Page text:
The new president of South Korea put the brakes on an upcoming deployment there of four American missile defense systems, in what has emerged as a contentious domestic fight over how Seoul juggles its relations with China, North Korea, and the United States.
The administration of new president Moon Jae-in, a left-leaning politician who favors rapprochement with North Korea, suspended the deployment of the Terminal High Altitude Area Defense systems (THAAD), in what appears to be a concession to Chinese objections to the deployment. The move is in direct defiance of the American policy to confront North Korea’s growing ballistic and mid-range missile programs.
Moon in some ways is inheriting a political headache from his disgraced predecessor, who greenlighted the deployment of the defense systems before being impeached and removed from office in early March, just as the first two THAAD systems were being installed on a golf course.
Moon, who campaigned on the promise of opening a new era of engagement with North Korea, complained that the THAAD deployment was rushed through, giving his government no chance to take part in the decision making process. Still, he agreed that the two systems that had already arrived would stay, but wanted to pause further deployments.
Moon has said that Seoul needs to “learn to say no” to Washington. But he has also acknowledged that he has to bring Washington along if he is to open talks with North Korea.
Moon and his new government reacted angrily when they discovered they had not been informed about the upcoming arrival of four more interceptors, and ordered an environmental assessment before they arrive.
“My order for a probe on THAAD is purely a domestic measure and I want to be clear that it is not about trying to change the existing decision or sending a message to the United States,” Moon told visiting U.S. Senator Dick Durbin in Seoul last week.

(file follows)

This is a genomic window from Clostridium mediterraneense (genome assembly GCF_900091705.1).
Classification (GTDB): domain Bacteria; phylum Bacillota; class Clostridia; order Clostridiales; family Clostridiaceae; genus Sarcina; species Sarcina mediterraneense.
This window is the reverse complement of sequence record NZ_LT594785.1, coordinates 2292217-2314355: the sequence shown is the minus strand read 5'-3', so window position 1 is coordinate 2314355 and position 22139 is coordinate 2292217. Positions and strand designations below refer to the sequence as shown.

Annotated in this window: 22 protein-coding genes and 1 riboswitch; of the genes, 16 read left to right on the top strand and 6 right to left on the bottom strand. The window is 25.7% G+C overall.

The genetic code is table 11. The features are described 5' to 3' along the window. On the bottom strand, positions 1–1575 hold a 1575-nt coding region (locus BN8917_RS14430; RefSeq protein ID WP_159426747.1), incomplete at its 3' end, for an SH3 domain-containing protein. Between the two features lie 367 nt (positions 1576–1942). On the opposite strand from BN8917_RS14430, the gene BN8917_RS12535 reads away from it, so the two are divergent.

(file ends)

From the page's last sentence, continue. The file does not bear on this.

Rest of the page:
There is little indication that the new government is looking to significantly restructure relations with the United States, which is a major trading partner, maintains 23,000 troops in the country, and sells billions of dollars worth of advanced military technology to Seoul.
Still, the halt on the THAAD deployment can be seen as a new wrinkle in an old relationship, and a significant win for Beijing, which has strongly objected to the radar and missile interceptor system being deployed on the peninsula.
China is South Korea’s biggest trading partner, accounting for about a quarter of its exports, and has sought to make the THAAD deployment sting. Citing health and safety issues, China shut down 87 of 99 of South Korean conglomerate Lotte’s department stores in China in the days after THAAD arrived in South Korea, and stopped work on South Korean-funded theme park.
In order to ease tensions, just days after his election Moon sent an envoy to Beijing to meet with Chinese president Xi Jinping. Upon his return, China stopped blocking Lotte’s web site, and walked back some other economic pressures.
A spokesperson for the Chinese Foreign Ministry reiterated Beijing’s opposition to the missile-defense system, which China fears could be used to neuter its own strategic missile forces.
“China’s stance of opposing the THAAD deployment by the U.S. in [South Korea] is clear, consistent and firm,” the spokesperson said.
Moon also recently sent his top national security advisor, Chung Eui-yong, to Washington to meet with U.S. National Security Adviser H.R. McMaster to discuss the threat from North Korean missiles.